And so he kept, until the rosy veils
Mantling the east, by Aurora's peering hand
Were lifted from the water's breast, and fann'd
Into sweet air; and sober'd morning came
Meekly through billows:-when like taper-flame
Left sudden by a dallying breath of air,
He rose in silence, and once more 'gan fare
Far had he roam'd,
With nothing save the hollow vast, that foam'd
Above, around, and at his feet; save things
More dead than Morpheus' imaginings:
Old rusted anchors, helmets, breast-plates large
Of gone sea-warriors; brazen beaks and targe;
Rudders that for a hundred years had lost
The sway of human hand; gold vase emboss'd
With long-forgotten story, and wherein
No reveller had ever dipp'd a chin
But those of Saturn's vintage; mouldering scrolls,
Writ in the tongue of heaven, by those souls
Who first were on the earth; and sculptures rude
In ponderous stone, developing the mood
Of ancient Nox;-then skeletons of man,
Of beast, behemoth, and leviathan,
And elephant, and eagle, and huge jaw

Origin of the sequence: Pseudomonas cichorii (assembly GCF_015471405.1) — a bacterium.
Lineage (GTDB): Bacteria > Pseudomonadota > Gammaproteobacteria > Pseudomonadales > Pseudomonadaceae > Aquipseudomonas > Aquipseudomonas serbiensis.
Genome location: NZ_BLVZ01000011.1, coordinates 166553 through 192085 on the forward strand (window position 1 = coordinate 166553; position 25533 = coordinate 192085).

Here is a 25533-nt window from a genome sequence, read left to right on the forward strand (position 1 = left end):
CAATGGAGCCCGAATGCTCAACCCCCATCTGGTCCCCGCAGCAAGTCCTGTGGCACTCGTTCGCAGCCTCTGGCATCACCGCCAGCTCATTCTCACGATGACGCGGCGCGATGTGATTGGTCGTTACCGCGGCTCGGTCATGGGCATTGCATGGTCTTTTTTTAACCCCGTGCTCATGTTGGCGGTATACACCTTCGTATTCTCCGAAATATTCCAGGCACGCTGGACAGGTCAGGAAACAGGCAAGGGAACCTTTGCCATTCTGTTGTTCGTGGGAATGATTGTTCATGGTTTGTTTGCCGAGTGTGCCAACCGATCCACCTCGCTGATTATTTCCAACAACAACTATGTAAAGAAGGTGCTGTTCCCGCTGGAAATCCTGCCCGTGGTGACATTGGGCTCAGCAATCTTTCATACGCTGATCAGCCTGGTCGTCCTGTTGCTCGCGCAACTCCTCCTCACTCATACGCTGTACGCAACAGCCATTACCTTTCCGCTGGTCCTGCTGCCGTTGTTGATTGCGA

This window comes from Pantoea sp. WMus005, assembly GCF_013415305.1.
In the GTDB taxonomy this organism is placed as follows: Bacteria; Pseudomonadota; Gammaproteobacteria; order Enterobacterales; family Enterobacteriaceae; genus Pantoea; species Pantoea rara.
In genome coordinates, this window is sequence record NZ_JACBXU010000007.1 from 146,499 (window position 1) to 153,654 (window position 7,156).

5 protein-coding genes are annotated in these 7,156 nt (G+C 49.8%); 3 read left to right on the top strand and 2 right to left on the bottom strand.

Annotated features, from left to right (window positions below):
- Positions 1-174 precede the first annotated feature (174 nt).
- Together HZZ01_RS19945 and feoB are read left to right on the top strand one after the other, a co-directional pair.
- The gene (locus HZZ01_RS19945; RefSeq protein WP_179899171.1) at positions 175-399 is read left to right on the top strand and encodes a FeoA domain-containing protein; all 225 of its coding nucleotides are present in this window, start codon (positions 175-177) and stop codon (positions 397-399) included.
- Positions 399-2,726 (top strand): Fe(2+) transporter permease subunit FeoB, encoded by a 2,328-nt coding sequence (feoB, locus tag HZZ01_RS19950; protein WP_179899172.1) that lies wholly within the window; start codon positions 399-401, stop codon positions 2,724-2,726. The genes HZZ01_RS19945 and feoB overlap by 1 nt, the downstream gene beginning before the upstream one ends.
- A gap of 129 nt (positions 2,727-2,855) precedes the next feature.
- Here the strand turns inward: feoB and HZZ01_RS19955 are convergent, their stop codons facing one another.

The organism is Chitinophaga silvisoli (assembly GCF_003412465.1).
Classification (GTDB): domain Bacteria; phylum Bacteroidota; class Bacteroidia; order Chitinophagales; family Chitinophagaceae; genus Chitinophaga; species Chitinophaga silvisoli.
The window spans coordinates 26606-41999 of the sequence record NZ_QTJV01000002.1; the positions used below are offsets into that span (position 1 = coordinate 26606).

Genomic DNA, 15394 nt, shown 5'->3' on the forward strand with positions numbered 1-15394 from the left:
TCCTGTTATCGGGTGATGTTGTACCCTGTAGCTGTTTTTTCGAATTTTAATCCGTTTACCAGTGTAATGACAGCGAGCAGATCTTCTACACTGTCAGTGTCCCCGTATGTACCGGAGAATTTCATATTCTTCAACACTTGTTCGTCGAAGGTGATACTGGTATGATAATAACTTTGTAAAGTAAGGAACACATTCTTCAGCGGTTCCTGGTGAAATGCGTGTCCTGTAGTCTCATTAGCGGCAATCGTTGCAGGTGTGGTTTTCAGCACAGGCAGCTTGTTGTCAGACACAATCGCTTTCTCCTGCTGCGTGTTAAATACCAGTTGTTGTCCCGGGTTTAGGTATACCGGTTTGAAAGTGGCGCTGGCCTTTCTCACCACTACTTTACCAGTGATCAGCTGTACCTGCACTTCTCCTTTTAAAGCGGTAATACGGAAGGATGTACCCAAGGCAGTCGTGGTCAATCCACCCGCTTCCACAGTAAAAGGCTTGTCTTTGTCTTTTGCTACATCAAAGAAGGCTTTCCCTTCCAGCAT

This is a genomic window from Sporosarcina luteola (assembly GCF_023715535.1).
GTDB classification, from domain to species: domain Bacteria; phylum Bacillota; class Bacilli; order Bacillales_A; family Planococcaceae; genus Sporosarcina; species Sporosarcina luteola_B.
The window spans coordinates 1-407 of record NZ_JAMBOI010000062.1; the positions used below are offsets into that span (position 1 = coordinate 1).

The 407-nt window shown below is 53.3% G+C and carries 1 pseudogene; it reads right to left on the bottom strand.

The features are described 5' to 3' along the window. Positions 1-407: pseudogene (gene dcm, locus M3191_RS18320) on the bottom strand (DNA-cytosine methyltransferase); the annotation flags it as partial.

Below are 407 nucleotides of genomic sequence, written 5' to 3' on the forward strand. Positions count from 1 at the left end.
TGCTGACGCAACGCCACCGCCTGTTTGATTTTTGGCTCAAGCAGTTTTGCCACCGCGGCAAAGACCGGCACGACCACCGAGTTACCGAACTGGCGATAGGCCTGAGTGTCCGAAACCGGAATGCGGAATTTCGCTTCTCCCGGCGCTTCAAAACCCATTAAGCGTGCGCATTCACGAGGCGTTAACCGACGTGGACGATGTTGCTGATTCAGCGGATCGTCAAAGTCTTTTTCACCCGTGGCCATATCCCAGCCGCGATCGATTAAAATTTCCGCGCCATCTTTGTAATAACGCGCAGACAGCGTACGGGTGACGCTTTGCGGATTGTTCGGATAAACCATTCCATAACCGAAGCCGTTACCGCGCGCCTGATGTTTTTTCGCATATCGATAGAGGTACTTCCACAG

Of nameless monster. A cold leaden awe
These secrets struck into him; and unless
Dian had chaced away that heaviness,
He might have died: but now, with cheered feel,
He onward kept; wooing these thoughts to steal
About the labyrinth in his soul of love.
<«< What is there in thee, Moon! that thou shouldst
My heart so potently? When yet a child
I oft have dried my tears when thou hast smiled.
Thou seem'dst my sister: hand in hand we went
From eve to morn across the firmament.
No apples would I gather from the tree,
Till thou hadst cool'd their cheeks deliciously:
No tumbling water ever spake romance,
But when my eyes with thine thereon could dance: